In relation to the impact of the rules of the game the Court held in McNamara[43] that the blow in question was intentional and that it could “hardly be understood as an act in the ordinary, legitimate, course of a game of football”. It also constituted a “serious infringement of the rules” and “(t)he risk of being injured by such an act is not part of the game”[44] On that basis the Defendant was liable for the injuries. The relevance of the rules of the game came up in England in May v Strong[45]. Here, the injured party who was a 19-year-old semi-professional footballer suffered a career ending injury as a result of a very late tackle. The tackle was from behind and was after he had laid off the ball to another player. The Defendant had been immediately sent off for violent conduct and serious foul play. The trial Judge held that the tackle amounted to an assault and consideration was given to the rules of the game and the referees’ decision at the time. Again in Vowels[46] Lord Phillips gave significant consideration to the rules of the game because had the rules been followed correctly the injured party would not have been playing in the position he was in at the time of the injury. The Court held that:

Rugby football is an inherently dangerous sport. Some of the rules are specifically designed to minimise the inherent dangers. Players are dependent for their safety on the due enforcement of the rules. The role of the referee is to enforce the rules. Where a referee undertakes to perform that role, it seems to us manifestly fair, just and reasonable that the players should be entitled to rely upon the referee to exercise reasonable care in so doing.[47]

In that case the rules of the game were held to tie into the duty of care which the referee was held to owe to the players. While it could not be said that the rules of the game are always determinative of the matter, they will have an impact particularly if a rule which is designed to protect players is not enforced and leads to injury.


It would seem that this issue is one which troubled the Courts of both England and Australia for some time. The principles are by now fairly well settled and the approach adopted in England and Wales is both sensible and reasonable. The possible expansion of the vicarious liability which could be imposed on clubs is to be welcomed and can hopefully serve as a warning to clubs to impress upon their players the dangers of engaging in violent or reckless conduct on the pitch. This will have the benefit for the club of avoiding large awards of damages and the advantage of cleaning up sports which could be sliding down a slippery slope where violence is too acceptable and aggression successfully masked as a competitive nature.

If sports injuries are dealt with seriously enough by the sporting organizations and the Judiciary the level of injury in sport can be reduced. It is not appropriate to over regulate the area but complete lack of action can lead to more serious injuries occurring more frequently if players think there are no consequences apart from a ban or a fine.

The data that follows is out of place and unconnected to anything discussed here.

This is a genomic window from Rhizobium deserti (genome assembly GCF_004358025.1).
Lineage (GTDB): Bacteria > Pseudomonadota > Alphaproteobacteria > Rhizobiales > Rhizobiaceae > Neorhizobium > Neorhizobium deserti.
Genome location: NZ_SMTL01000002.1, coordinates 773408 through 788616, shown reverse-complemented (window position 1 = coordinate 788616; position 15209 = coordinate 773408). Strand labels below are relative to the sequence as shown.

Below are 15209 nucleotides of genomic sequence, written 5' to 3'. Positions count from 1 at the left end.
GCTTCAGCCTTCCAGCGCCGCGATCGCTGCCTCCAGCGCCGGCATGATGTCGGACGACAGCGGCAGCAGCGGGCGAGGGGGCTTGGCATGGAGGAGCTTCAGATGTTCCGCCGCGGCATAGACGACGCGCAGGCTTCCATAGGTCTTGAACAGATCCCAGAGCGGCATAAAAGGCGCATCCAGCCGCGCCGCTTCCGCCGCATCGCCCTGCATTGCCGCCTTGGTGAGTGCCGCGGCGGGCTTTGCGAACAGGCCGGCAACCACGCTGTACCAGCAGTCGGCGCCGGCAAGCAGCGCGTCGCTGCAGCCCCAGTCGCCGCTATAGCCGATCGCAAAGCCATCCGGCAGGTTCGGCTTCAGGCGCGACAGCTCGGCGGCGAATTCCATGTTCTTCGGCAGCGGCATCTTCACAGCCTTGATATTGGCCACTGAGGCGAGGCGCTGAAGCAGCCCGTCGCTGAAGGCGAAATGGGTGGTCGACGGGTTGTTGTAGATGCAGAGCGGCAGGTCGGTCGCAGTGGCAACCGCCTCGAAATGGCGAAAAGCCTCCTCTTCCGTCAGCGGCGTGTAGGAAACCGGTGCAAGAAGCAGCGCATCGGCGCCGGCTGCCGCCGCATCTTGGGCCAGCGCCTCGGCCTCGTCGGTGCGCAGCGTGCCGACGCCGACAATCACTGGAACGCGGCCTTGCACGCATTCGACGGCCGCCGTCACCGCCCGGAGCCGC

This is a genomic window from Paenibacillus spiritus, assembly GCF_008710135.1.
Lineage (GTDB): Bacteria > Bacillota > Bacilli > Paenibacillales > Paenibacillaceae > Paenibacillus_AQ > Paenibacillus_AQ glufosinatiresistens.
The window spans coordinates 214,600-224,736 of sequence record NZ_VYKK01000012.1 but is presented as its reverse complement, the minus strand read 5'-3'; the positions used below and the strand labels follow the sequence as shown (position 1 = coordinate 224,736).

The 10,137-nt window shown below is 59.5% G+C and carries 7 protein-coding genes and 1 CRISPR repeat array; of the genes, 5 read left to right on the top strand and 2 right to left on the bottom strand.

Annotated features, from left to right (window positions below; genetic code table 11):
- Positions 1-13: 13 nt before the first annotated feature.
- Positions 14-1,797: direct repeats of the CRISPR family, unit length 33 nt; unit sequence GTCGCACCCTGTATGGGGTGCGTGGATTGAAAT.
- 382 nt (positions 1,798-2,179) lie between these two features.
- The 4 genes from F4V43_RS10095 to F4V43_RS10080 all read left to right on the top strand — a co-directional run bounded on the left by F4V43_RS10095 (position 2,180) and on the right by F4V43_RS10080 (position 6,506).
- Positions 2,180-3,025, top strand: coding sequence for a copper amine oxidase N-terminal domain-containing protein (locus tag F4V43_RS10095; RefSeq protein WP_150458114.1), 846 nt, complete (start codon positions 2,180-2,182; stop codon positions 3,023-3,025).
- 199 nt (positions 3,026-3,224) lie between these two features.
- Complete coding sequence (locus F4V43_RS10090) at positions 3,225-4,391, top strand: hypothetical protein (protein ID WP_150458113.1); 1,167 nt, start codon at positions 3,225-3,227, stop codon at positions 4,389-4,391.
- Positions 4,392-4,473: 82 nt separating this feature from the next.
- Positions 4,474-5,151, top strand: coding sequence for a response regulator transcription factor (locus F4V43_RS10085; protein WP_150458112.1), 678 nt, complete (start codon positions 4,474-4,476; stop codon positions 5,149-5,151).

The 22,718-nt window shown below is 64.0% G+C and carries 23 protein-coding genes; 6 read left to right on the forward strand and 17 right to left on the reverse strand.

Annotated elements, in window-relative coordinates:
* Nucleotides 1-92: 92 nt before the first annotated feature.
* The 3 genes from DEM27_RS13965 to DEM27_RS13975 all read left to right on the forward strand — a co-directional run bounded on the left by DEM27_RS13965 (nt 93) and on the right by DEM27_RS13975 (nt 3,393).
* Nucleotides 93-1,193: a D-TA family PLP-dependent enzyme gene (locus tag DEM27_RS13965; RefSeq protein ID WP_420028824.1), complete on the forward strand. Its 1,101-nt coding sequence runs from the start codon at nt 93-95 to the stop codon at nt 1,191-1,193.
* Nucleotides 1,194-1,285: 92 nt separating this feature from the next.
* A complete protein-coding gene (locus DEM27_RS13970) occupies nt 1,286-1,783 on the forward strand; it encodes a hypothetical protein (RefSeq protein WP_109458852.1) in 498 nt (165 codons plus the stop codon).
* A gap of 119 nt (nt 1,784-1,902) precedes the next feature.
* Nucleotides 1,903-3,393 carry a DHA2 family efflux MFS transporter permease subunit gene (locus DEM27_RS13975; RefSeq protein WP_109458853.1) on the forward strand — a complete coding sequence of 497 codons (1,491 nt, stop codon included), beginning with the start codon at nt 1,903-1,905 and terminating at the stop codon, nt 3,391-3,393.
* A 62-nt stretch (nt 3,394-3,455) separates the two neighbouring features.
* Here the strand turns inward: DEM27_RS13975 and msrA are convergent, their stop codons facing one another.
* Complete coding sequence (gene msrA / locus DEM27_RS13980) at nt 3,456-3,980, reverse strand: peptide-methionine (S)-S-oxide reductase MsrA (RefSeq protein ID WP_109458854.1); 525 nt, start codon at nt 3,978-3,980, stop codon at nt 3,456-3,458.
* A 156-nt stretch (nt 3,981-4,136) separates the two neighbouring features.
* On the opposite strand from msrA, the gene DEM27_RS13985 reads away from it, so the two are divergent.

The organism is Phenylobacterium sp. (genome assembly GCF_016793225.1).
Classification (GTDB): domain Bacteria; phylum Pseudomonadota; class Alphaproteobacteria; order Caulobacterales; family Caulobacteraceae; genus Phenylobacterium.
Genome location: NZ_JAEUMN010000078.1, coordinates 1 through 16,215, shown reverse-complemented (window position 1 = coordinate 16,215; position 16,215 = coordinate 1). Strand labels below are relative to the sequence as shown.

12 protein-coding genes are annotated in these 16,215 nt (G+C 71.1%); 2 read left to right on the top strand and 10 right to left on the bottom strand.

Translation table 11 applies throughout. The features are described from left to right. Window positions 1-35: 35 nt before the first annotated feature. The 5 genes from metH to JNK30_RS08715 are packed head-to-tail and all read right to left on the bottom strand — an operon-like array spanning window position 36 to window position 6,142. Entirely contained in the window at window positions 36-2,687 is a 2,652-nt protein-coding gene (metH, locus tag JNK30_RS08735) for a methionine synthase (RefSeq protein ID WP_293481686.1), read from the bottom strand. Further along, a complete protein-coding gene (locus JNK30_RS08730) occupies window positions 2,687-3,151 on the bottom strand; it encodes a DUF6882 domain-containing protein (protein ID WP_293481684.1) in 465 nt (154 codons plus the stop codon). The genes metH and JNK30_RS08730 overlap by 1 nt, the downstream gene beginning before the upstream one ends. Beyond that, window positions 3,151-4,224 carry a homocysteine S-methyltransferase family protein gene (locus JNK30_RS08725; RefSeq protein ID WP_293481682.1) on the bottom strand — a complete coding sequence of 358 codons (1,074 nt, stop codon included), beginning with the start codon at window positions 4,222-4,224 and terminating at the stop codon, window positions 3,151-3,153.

[1] Silver, JR 2002 “The impact of the 21st Century on rugby injuries” Spinal Cord (2002) 552-559 at 552.

[2] Liddle, R. “For a footballer to sue for “negligence” is like a climber suing a mountain”. 2008. The Spectator via

[3] “Rugby Injury wins £100,000 damages”. BBC news 8th August 2001.

[4] [2003] 1 WLR 1607.

[5] (1967) 116 CLR 383

[6]Ibid at para. 6

[7] (1971) 26 ALR 584

[8]Ibid at 588.

[9]Francis v Cockrell [1870] LR 5 QB 184 and Welsh v Canterbury (1894) 10 TLR 478.

[10] But note also Tomlinson v Congleton BC [2003] UKHL 47 an Occupiers Liability case concerning damages when a trespasser suffered injuries while diving.

[11]Watson v Haines. Unreported, 10 April 1987, Supreme Court NSW Allen J.

[12]Vowels v Evans [2003] All ER 134 and Smolden v Whitworth [1996] TLR 249.

[13] This has been held to be the case in the USA.

[14]Lynch v Lynch (1991) and X v Powell (1991) 23 NSWLR 26.

[15]Hall v Victorian Amateur Football Association (1999) VCAT AD 30.

[16] Supra n.5

[17]Ibid at 34


[19]Ibid at 37


[21] [1985] 1 WLR 866 at 868.


[23] [1996] TLR 249.

[24] 1996 EWHC (QB) 1

[25] [1998] The Law Times, November 26 1998.

[26] [2001] EWCA Civ 1054.

[27] [2004] EWCA Civ 814.

[28]Supra n. 4

[29] [2001] QB 1134.

[30] Schroeder. F 2011 “Court Victory for Paralysed Rugby Player” The Cape Argus 5th May 2011. Available from [23rd April 2013] And Laing. A 2011 “Rugby Player to be awarded compensation for scrum ‘jack knife’” The Telegraph 5th May 2011. Available from

[31]Supra n.4

[32] Ibid.

[33] Unreported, English High Court 10th June 1994.

[34] It is worth noting that this was a claim in negligence and there was some discussion as to whether a claim of vicarious liability would succeed if the claim was grounded on trespass. This case failed on its facts in any event.

[35]McCord v Cornforth and Swansea City Football Club “Football: £250,000 award for foul that ruined career” The Independent 20th December 1996. Available from and Watson and Bradford City Football Club v Gray and Huddersfield Town Football Club “Watson awarded in dangerous tackle case” BBC News 29th October 1998. Available at

[36] (2001) WL 753397.

[37] [2002] CLY 3280.

[38] [2002] 1 AC 215.

[39] [2003] IRLR 603.

[40] (1949) 79 CLR 370.

[41] [2011] EWCA Civ 1182.

[42]Ibid at para 18.

[43]Supra n7.

[44]Ibid at 587.

[45] [1991] B.P.I.L.S 2274

[46]Supra n4.

[47]Ibid at 1617.